Celtics

Jared Dudley says he's 'only heard good things' about Celtics coach Brad Stevens

Jared Dudley says he's 'only heard good things' about Celtics coach Brad Stevens

Like many members of the Celtics organization last season, Brad Stevens had a tough time living up to lofty expectations.

After leading the Celtics to the brink of the NBA Finals without Kyrie Irving and Gordon Hayward, Stevens was lauded as one of the best coaches in the league. Some even debated how many NBA stars they'd start a franchise with over Stevens, and the list was surprisingly short. As great as Stevens is at building a healthy locker room culture and maximizing players' strengths, the Celtics were plagued by chemistry issues both on and off the court. 

Kyrie Irving may have had a lot to do with the off-court issues, while Gordon Hayward's slower-than-expected recovery from his ankle injury caused many on-court inconsistencies. But usually, when teams don't play up to their potential, the blame falls squarely on the coach. 

While Stevens put the blame on himself after the season ended, Danny Ainge said his head coach was, "the least to blame by far" for the Celtics' shortcomings in 2018-19. What about the players? Has Stevens' reputation taken a hit after seemingly failing to integrate the personalities of a loaded roster?

Jared Dudley, a 12-year NBA veteran said he's, "heard nothing but good things" about Stevens in response to a question on Twitter. 

The full story of what happened to the Celtics last season has not been told yet, but it doesn't seem like Stevens was Boston's main concern. 

Dudley has expressed interest in joining the Celtics once free agency begins on June 30 and now that Aron Baynes has been traded and Kyrie Irving and Al Horford are likely gone, Boston could use Dudley's veteran presence to help mentor the young stars tasked with leading the team now. And don't forget, Dudley has a well-known feud with Philadelphia's Ben Simmons

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Kemba Walker press conference live stream: Watch Celtics introduction online

Kemba Walker press conference live stream: Watch Celtics introduction online

A new era in Boston begins Wednesday.

The Celtics will hold an introductory press conference for Kemba Walker at the Auerbach Center in the point guard's first public appearance since signing a four-year, $141 million maximum contract in free agency.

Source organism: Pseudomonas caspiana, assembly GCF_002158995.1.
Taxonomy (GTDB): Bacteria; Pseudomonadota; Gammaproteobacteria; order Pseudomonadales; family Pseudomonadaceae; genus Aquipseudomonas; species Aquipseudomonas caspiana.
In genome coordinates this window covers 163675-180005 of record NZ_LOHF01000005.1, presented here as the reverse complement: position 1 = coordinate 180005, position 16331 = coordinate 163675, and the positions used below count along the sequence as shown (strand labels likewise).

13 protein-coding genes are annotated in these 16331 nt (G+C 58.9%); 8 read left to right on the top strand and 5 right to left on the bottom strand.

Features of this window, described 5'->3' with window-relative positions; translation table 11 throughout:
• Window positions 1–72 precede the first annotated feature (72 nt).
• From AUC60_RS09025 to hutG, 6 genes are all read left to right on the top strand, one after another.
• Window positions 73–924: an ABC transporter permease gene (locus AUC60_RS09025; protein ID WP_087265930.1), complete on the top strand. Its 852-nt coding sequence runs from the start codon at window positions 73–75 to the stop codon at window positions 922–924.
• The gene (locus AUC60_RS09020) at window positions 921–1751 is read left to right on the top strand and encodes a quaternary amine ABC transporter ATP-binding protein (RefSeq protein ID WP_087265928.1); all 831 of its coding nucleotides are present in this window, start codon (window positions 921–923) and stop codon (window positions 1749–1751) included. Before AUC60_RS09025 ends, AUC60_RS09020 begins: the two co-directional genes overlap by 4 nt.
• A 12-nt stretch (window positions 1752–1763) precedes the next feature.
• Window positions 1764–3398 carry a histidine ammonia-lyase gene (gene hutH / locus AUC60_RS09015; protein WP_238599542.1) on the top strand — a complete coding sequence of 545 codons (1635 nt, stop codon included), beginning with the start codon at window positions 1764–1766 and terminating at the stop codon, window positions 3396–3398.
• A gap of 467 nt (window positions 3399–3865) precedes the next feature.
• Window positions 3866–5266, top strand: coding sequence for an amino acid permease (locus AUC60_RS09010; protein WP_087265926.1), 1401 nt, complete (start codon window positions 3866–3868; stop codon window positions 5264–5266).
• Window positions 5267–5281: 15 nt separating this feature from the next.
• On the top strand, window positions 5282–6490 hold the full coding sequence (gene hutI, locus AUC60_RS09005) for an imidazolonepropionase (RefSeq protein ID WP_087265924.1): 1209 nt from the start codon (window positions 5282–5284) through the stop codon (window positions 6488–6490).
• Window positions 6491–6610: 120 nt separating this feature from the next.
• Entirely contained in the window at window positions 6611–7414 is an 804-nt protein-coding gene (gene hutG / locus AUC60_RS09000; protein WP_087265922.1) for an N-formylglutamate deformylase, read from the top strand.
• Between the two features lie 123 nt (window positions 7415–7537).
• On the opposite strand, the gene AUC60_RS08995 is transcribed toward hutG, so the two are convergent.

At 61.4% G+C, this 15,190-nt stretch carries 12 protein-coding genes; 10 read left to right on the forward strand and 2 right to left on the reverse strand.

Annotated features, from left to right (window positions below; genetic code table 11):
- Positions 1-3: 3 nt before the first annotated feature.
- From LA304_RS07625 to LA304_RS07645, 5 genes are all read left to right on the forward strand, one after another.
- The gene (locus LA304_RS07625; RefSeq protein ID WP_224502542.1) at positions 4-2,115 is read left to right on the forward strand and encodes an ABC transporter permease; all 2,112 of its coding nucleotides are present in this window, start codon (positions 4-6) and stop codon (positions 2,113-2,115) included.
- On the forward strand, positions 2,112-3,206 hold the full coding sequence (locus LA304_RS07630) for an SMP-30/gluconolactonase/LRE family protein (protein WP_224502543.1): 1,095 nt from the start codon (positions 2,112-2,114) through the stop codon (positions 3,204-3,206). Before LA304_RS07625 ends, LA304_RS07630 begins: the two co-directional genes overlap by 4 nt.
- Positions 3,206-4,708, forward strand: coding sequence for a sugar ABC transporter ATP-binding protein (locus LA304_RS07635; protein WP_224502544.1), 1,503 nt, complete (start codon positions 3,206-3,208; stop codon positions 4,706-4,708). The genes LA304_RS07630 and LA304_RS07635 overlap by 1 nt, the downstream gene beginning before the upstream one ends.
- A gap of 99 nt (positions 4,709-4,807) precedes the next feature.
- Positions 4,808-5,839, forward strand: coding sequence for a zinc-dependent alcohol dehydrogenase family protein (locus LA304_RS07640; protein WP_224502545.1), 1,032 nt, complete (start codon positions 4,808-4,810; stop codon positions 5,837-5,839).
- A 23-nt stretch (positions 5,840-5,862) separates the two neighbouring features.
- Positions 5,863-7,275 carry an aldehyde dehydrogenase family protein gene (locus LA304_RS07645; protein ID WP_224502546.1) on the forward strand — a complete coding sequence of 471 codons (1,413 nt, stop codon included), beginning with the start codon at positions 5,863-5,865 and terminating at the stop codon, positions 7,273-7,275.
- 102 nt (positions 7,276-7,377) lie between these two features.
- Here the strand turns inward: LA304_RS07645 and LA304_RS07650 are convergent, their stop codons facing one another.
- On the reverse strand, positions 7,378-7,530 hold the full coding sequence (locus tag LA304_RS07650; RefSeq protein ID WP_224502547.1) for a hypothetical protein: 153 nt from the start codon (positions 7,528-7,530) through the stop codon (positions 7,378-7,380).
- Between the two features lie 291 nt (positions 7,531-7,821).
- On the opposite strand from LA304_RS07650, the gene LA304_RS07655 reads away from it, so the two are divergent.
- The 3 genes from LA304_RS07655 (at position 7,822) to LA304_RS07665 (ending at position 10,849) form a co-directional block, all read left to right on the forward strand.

Walker comes from the Charlotte Hornets with high expectations; the 29-year-old averaged a career-high 25.6 points and 5.9 assists per game last season while earning Third Team All-NBA honors.

Expected to join Walker at Wednesday's press conference are Celtics lead owner and governor Wyc Grousbeck, managing partner and co-owner Stephen Pagliuca, president of basketball operations Danny Ainge, team president Rich Gotham and head coach Brad Stevens.

NBC Sports Boston will air the press conference live beginning at 1 p.m. ET, and you can watch a live stream by clicking the link below.

When: Wednesday, July 17, 1 p.m. ET
Live Stream: NBC Sports Boston

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NBA Rumors: Execs believe this dynamic 'upended' Celtics last season

NBA Rumors: Execs believe this dynamic 'upended' Celtics last season

Why did the Boston Celtics' 2018-19 go off the rails? ... How much time do you have?

Here's the prevailing theory: Kyrie Irving and Gordon Hayward, who both missed the 2017-18 playoffs, struggled to assimilate into a roster that reached Game 7 of the Eastern Conference Finals without them, creating deep chemistry issues on a roster supposedly brimming with talent.

According to Bleacher Report's Ric Bucher, executives around the league apparently buy that theory, but more specifically believe the contract structure of the Celtics' most important players also played a role in their demise.

"A player salary structure that doesn't reflect the pecking order in value and contributions can cause dissension," Bucher wrote Tuesday. "Several executives believe that is the dynamic that upended the Boston Celtics last season."

As Bucher points out, Hayward was Boston's highest-paid player last season at $31.2 million but was far from its best player, averaging just 11.5 points per game as he recovered from a serious ankle injury.

Meanwhile, players earning a fraction of that salary on their rookie contracts -- namely Jayson Tatum, Jaylen Brown and Terry Rozier -- either outperformed Hayward or believed they could after the success they found in the 2017-18 season.

"In that situation you have Jaylen Brown and Jayson Tatum and Terry Rozier making names for themselves and hadn't got paid yet," one "player-turned-executive" told Bucher. "They got a taste of the Eastern Conference Finals, they go seven games, and all of a sudden Kyrie and Gordon Hayward are back the next year and everything changes. It's a tricky situation."

Compensation rarely is an accurate reflection of talent on any NBA roster, as players often get big paydays as a result of success they had while earning less money. (Just ask Rozier.) But Bucher points out that players are "keenly aware" of what their contemporaries make and that disproportionate salaries can affect locker room dynamics.

There obviously were other factors at play for the Celtics last season, but with Kemba Walker coming to Boston on a four-year, $141 million maximum deal, they'll need to set egos aside to avoid more drama in 2019-20.

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